First, a disclaimer: I adore dogs. I was raised with them, I’ve helped raise a few of my own, and I’m generally of the mind that life is far better when shared with them. At times when, for one reason or another, I haven’t been able to own a dog—like now—I’ve still sought out canine companionship, either by working as a dog-walker, volunteering at shelters, or just haunting the dog runs at local parks. My husband has wryly observed that I’m on a first-name basis with all the pooches at our neighborhood sandlot—although I often don’t recognize their owners.
Dog-crazy as I am, there’s still a particular kind of dog fandom I’ve never bought into: the idea of dogs as enlightened beings, whose inherent knowledge and understanding surpass that of humans. If bookstore shelves are any indication, this ideology is flourishing; a quick scan of the pet section at Barnes & Noble, or a search on Amazon.com , yields dozens of titles that celebrate “dog wisdom.” Most have been published in the last two or three years.
I’m not talking about gift books here—those collections of adorable puppy photographs, accompanied by harmless bits of “dog sense,” like “Don’t be afraid to get your paws dirty,” or, “Scratch where it itches.” Nor am I talking about the hugely popular new books known as pet memoirs. I have no great enthusiasm for the border collie sagas of Jon Katz, or John Grogan’s runaway bestseller Marley & Me, but I have no real truck with them, either. My own experiences with dogs have led me to acknowledge that training them, living with them, and learning to communicate with them can indeed be hugely rewarding—even life-changing. And stories about doggy trials and tribulations are awfully entertaining.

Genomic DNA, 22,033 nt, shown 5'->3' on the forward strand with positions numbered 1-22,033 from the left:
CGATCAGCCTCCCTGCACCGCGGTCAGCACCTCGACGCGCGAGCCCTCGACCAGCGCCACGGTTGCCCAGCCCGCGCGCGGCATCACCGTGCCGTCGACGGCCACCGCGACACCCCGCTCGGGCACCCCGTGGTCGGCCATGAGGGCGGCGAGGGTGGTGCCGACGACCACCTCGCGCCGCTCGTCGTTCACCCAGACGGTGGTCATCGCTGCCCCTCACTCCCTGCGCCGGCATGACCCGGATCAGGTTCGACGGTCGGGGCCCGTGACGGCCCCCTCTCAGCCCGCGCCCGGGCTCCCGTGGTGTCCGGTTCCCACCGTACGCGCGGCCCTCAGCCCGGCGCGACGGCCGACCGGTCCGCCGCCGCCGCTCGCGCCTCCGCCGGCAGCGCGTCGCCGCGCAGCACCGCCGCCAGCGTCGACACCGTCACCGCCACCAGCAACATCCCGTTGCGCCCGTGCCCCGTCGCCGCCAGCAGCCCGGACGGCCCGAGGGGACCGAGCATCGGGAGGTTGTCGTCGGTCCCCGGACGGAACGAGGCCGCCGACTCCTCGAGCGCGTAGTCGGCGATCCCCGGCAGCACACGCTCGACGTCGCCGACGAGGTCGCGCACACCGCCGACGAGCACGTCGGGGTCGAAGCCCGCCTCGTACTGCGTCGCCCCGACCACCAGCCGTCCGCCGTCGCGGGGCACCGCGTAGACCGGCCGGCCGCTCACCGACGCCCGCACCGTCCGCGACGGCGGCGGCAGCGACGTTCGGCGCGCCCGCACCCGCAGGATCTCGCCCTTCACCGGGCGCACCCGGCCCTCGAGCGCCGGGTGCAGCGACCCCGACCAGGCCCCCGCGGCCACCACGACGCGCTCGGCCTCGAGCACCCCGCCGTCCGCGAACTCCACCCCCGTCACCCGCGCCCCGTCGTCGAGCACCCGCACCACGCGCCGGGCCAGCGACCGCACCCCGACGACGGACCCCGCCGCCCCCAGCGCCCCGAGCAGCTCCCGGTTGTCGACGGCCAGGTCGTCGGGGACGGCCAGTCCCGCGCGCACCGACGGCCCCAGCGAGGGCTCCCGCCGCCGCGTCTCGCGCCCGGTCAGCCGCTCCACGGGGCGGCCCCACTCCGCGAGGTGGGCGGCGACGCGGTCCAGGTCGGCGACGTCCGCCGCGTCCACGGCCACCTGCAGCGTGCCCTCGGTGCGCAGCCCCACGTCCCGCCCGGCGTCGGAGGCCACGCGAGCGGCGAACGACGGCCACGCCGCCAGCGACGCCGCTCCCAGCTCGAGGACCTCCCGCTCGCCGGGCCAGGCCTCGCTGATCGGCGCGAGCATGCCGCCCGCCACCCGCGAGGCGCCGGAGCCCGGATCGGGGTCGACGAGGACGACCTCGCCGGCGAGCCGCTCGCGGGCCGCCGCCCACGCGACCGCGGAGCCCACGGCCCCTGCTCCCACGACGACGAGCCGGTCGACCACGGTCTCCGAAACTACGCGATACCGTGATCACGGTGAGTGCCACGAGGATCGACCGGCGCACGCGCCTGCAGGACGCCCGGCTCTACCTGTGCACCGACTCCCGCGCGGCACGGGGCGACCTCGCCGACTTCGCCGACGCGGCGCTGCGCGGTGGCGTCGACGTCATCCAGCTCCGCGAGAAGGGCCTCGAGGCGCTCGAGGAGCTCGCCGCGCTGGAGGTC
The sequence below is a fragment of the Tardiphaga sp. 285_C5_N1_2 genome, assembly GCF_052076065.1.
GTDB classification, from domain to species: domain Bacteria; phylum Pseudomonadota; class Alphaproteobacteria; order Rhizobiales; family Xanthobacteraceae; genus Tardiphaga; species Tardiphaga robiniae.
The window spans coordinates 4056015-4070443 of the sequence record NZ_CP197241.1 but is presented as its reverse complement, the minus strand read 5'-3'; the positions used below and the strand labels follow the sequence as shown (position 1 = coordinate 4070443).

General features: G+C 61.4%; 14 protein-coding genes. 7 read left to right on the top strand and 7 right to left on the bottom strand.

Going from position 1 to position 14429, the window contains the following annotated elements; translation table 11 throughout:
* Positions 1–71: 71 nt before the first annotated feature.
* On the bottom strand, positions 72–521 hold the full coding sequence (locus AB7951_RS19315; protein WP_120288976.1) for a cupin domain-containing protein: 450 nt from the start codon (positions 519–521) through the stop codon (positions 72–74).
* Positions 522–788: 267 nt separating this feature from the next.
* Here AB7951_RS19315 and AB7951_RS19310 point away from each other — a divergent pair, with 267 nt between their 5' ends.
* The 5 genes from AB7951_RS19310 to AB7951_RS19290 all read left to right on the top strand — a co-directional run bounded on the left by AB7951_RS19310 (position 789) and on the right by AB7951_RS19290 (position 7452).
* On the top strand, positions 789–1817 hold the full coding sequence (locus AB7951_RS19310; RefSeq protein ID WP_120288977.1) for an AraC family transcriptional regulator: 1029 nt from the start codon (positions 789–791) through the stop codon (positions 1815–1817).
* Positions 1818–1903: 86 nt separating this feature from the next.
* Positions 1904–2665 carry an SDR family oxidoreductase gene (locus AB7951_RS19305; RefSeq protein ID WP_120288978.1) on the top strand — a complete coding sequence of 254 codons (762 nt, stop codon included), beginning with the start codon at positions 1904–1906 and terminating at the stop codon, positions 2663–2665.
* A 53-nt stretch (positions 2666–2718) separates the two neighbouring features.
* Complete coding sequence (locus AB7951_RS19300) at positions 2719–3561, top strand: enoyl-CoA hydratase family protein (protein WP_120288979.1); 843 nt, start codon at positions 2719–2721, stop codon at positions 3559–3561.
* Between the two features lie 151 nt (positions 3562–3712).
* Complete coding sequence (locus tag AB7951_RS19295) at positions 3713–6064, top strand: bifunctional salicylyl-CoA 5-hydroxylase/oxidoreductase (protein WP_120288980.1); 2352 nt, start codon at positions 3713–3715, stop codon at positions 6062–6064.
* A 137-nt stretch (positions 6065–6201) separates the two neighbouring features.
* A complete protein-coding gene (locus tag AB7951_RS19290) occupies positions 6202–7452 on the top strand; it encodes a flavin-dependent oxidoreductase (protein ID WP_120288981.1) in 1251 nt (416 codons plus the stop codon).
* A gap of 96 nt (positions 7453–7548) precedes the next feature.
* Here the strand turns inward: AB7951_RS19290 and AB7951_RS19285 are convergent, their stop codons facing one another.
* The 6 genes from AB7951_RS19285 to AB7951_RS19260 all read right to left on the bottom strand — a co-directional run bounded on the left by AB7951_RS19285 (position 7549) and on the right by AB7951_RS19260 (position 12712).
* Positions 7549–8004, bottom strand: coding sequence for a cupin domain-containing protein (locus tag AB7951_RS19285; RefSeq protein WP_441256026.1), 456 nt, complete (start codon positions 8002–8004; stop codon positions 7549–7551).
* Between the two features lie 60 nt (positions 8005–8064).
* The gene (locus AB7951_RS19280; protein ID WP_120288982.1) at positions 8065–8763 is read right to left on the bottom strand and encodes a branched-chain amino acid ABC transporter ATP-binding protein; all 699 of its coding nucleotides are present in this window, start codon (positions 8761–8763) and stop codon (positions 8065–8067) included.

No, the books that rub my fur the wrong way are the ones with titles like Zen Dogs and Angel Dogs: Divine Messengers of Love. Such tomes (and yes, these are real examples) posit that our hairy, stick-chewing sidekicks are actually fonts of untapped sagacity, whose deep profundity can save us from our own anxious, misguided lives. Authors Kate Solisti-Mattelon and Lynda Niemeier put it this way in their book, Conversations With Dog: An Uncommon Dogalog of Canine Wisdom:
- We are all hungry for wisdom, universal truths, deeper understanding of the purpose of life, and guidance about living balanced lives in harmony with our own purpose and the rhythms of the planet. For years I have been telling people that lying at our feet, curled up at the foot of our beds, or munching in our pastures, are beings who can teach us everything we are seeking. We have only to learn how to open ourselves to hear what they have to tell us.
Solisti-Mattelon and Niemeier—who, by the way, have also co-authored two other books, Conversations With Cat and Conversations With Horse—go on to say: “In English, dog spelled backwards is god. The coincidence is not lost on many of us.”